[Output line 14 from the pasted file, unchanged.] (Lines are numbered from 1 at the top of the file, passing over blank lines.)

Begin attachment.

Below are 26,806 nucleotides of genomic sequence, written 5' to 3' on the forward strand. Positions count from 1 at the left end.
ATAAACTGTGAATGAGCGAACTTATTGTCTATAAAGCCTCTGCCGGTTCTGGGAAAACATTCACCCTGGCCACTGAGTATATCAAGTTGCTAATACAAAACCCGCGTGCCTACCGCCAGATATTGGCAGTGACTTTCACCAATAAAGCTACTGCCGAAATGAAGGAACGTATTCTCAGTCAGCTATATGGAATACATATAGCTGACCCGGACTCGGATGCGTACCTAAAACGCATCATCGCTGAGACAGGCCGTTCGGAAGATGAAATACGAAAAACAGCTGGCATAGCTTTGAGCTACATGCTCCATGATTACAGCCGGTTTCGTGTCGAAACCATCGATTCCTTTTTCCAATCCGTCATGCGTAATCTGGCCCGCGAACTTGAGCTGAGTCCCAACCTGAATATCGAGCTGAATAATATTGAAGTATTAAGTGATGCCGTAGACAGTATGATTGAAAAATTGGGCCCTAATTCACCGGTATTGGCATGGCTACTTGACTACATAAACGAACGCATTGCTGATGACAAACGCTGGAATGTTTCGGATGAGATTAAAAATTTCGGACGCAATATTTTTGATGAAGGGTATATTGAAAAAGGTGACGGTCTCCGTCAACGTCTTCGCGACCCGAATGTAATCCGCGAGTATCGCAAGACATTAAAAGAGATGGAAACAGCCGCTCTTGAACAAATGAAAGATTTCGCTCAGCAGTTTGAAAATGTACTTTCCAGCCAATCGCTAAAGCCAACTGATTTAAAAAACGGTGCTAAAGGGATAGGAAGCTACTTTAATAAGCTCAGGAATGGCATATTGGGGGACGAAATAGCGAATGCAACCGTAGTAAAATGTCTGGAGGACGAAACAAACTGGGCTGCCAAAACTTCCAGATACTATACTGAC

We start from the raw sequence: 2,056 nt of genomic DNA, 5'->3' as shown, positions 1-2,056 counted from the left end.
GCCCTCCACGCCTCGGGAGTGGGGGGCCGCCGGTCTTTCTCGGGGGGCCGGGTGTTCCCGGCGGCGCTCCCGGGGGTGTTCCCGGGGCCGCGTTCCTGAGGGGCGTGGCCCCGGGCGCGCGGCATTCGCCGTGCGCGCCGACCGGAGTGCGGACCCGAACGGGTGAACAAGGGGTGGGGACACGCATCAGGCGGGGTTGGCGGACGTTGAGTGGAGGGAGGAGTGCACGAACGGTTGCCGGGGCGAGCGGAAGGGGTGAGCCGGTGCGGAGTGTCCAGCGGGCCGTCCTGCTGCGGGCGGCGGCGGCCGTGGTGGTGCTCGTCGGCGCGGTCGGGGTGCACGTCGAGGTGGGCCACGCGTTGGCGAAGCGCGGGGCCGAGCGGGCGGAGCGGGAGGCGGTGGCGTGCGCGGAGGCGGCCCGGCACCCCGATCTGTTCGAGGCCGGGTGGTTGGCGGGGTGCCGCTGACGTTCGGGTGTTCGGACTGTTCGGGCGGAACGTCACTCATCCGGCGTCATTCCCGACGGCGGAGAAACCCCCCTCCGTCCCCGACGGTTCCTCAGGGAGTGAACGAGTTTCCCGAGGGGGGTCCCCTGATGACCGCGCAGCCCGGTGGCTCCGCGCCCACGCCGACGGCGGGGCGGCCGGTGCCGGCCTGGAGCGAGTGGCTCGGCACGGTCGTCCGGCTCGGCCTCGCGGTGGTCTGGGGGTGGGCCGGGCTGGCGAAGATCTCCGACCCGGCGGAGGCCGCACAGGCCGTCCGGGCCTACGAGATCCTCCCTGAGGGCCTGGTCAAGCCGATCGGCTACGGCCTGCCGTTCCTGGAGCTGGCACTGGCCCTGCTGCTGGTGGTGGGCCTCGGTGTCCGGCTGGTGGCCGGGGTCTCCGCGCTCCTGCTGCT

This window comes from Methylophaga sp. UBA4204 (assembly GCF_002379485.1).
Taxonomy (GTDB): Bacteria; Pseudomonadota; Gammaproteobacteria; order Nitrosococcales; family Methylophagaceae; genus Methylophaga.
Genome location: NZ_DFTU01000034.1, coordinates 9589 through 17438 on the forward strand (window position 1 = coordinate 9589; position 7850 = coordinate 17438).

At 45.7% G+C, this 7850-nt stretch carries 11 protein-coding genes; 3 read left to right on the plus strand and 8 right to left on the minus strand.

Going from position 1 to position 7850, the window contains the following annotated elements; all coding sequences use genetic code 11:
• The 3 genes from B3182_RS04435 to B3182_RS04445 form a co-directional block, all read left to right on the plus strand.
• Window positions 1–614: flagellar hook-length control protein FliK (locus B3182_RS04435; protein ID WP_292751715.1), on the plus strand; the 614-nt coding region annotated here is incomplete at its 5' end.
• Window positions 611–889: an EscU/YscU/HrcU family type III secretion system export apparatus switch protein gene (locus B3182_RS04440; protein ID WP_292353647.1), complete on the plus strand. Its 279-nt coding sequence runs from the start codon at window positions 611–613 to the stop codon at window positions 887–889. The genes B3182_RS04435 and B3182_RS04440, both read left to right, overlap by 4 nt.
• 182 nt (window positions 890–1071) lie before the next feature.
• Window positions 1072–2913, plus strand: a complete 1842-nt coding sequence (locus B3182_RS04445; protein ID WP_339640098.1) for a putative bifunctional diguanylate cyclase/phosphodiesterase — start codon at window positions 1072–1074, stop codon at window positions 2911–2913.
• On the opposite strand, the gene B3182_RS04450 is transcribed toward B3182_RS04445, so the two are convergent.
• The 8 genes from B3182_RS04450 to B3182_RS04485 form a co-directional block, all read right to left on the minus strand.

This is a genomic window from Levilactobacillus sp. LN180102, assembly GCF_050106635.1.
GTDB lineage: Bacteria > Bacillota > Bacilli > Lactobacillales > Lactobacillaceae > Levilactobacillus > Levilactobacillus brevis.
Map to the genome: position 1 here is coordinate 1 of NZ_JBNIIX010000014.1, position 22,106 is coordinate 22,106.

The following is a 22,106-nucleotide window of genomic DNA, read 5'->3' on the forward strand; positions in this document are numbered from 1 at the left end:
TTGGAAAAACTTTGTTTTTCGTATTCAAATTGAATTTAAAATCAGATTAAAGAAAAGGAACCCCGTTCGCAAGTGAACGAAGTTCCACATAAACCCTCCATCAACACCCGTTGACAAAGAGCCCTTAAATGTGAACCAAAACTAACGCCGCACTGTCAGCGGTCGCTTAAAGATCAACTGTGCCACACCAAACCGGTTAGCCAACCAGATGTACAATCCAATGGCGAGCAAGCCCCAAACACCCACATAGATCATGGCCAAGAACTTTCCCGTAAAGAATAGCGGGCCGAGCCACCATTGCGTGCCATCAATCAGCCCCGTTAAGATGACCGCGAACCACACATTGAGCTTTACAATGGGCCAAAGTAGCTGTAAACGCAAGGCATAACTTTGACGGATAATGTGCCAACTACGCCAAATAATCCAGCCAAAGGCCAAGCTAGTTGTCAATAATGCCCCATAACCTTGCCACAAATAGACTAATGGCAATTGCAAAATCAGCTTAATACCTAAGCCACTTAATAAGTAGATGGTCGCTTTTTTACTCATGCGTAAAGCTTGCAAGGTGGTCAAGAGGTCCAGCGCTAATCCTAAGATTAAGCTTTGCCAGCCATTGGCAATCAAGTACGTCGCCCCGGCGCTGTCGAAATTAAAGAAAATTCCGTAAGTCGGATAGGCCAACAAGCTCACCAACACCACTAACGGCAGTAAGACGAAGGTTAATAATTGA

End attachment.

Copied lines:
• Window positions 1072–2913, plus strand: a complete 1842-nt coding sequence (locus B3182_RS04445; protein ID WP_339640098.1) for a putative bifunctional diguanylate cyclase/phosphodiesterase — start codon at window positions 1072–1074, stop codon at window positions 2911–2913.